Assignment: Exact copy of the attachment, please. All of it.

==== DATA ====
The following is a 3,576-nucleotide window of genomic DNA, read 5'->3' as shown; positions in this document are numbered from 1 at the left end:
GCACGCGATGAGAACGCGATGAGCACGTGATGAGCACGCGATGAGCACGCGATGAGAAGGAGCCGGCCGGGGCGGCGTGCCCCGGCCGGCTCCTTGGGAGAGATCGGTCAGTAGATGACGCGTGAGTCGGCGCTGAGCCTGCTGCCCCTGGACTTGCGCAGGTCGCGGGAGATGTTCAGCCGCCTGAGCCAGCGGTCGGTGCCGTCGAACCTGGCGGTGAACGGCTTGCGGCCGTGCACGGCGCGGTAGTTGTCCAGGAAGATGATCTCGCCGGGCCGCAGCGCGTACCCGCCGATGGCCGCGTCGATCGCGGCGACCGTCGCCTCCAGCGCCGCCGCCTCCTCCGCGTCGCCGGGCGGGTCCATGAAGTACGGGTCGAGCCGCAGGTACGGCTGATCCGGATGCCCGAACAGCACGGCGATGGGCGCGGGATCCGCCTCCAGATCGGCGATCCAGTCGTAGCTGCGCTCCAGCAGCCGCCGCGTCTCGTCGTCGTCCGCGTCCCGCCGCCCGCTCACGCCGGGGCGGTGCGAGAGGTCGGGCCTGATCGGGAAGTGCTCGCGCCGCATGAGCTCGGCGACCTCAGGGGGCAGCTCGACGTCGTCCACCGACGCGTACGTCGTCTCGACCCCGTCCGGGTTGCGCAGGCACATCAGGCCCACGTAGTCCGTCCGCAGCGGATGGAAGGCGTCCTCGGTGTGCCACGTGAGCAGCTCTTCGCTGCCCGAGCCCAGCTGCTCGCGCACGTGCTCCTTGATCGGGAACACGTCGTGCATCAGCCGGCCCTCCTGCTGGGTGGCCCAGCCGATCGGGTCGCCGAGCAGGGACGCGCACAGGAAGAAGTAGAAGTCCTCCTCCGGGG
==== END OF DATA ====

The following is a 3,576-nucleotide window of genomic DNA, read 5'->3' as shown; positions in this document are numbered from 1 at the left end:
GCACGCGATGAGAACGCGATGAGCACGTGATGAGCACGCGATGAGCACGCGATGAGAAGGAGCCGGCCGGGGCGGCGTGCCCCGGCCGGCTCCTTGGGAGAGATCGGTCAGTAGATGACGCGTGAGTCGGCGCTGAGCCTGCTGCCCCTGGACTTGCGCAGGTCGCGGGAGATGTTCAGCCGCCTGAGCCAGCGGTCGGTGCCGTCGAACCTGGCGGTGAACGGCTTGCGGCCGTGCACGGCGCGGTAGTTGTCCAGGAAGATGATCTCGCCGGGCCGCAGCGCGTACCCGCCGATGGCCGCGTCGATCGCGGCGACCGTCGCCTCCAGCGCCGCCGCCTCCTCCGCGTCGCCGGGCGGGTCCATGAAGTACGGGTCGAGCCGCAGGTACGGCTGATCCGGATGCCCGAACAGCACGGCGATGGGCGCGGGATCCGCCTCCAGATCGGCGATCCAGTCGTAGCTGCGCTCCAGCAGCCGCCGCGTCTCGTCGTCGTCCGCGTCCCGCCGCCCGCTCACGCCGGGGCGGTGCGAGAGGTCGGGCCTGATCGGGAAGTGCTCGCGCCGCATGAGCTCGGCGACCTCAGGGGGCAGCTCGACGTCGTCCACCGACGCGTACGTCGTCTCGACCCCGTCCGGGTTGCGCAGGCACATCAGGCCCACGTAGTCCGTCCGCAGCGGATGGAAGGCGTCCTCGGTGTGCCACGTGAGCAGCTCTTCGCTGCCCGAGCCCAGCTGCTCGCGCACGTGCTCCTTGATCGGGAACACGTCGTGCATCAGCCGGCCCTCCTGCTGGGTGGCCCAGCCGATCGGGTCGCCGAGCAGGGACGCGCACAGGAAGAAGTAGAAGTCCTCCTCCGGGG